|Greek mythology stories are the genesis for many useful words in English.
aegis - The piece of defensive armor or protective shield carried by Zeus, the sight of which filled enemies with horror.
epicurean - Epicurus, the founder of a school of philosophy, believed the supreme goal in life should be pleasure.
mentor - Faithful adviser to whom Odysseus entrusted the education of his son, Telemachus, while he fought at Troy.
chimerical - Chimera, a fire-breathing monster with a lion head, goat body and dragon tail.
labyrinth - Built to contain the monster Minotaur (cleverly killed by Theseus), this maze was a masterpiece of confusion.
palladium - The statue of Pallas was prophesied to protect the city of Troy as long as it remained inside the city's walls.
museum - The Muses, nine Greek goddesses, presided over arts and literature. This structure was the name of their temple.
narcissism - Narcissus fell in love with himself after seeing his own reflection in a pool. He pined away and died of despair.
Herculean - Hera, wife of Zeus, arranged for Hercules to be given penance of performing twelve, apparently impossible, tasks.
laconic - The disciplined and militaristic Spartans were known for being blunt and using words sparingly.
zephyr - This mild westwind is the harbinger of spring and always supplants the cold northerly winds of winter.
nemesis - This goddess doled out rewards for noble acts but vengeance for evil ones. Punishment wasn't always immediate.
odyssey - Homer's hero had adventures with Calypso, Circe and The Cyclops, among others, before returning to Troy.
meander - A Turkish river which was proverbial in ancient times for its crooked and wandering course.
stoical - A Greek philosophical school believing that one should avoid joy, grief and passions in order to obtain wisdom.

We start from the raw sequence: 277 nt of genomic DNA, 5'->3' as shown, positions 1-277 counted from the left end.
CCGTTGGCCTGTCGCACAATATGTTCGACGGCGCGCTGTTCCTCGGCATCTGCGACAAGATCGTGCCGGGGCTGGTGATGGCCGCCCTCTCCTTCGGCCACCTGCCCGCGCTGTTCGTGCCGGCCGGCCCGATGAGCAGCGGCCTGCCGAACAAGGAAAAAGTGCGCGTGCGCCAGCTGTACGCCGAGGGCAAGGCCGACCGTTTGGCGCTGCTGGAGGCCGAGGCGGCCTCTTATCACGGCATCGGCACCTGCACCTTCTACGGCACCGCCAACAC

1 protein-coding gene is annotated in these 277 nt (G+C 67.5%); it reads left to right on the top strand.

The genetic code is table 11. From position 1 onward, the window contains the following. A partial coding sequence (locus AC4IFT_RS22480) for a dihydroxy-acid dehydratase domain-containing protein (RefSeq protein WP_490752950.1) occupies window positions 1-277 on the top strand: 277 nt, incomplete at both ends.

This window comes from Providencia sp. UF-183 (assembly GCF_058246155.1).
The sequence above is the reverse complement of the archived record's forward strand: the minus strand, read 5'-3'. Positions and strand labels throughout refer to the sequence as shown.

protean - This sea-god would reveal the secret of getting home, but he had to be caught first before he changed forms.
flora - The name of the goddess of spring and flowering plants, esp. wild flowers and plants not raised for food.
ambrosia - Homer, in the Illiad, said that Zeus sent out his workers every day to bring back this delicious substance.
hermetic - Hermes was the god who conducted souls to the judges of the Underworld where one's afterlife was determined.
promethean - Prometheus protected the human race from Zeus and taught them all the arts and skills to make humans unique.
nectar - Beverage of the gods like the divine food, ambrosia, conferring immortality on any mortal lucky enough find it.
sibylline - In the Aeneid, a priestess delivered a prophesy that led Aeneas to his father in the Underworld.
tantalize - Tantalus so offended the gods that he was condemned in the afterlife to an eternity of hunger and thirst.
Delphic - The oracle of Apollo in Delphi made pronouncements that would be the right answer regardless of the outcome.
halcyon - This is the Greek word for kingfisher, a bird of classical legend, that the Greeks believed could nest at sea.
platonic - The Greek philosopher, Plato, believed that physical objects are weak representations of their ideal form.
draconian - Draco, an Athenian legislator in the 600s B.C., was noted for the severity of his code of laws.
calypso - She was the sea nymph who detained Odysseus for seven years on her lush and hidden island of Ogygia.
Directions: Select the words to match the definitions. Use all of the above mythology words in sentences. As homework, do research and write the stories behind any five mythology words discussed in this chapter.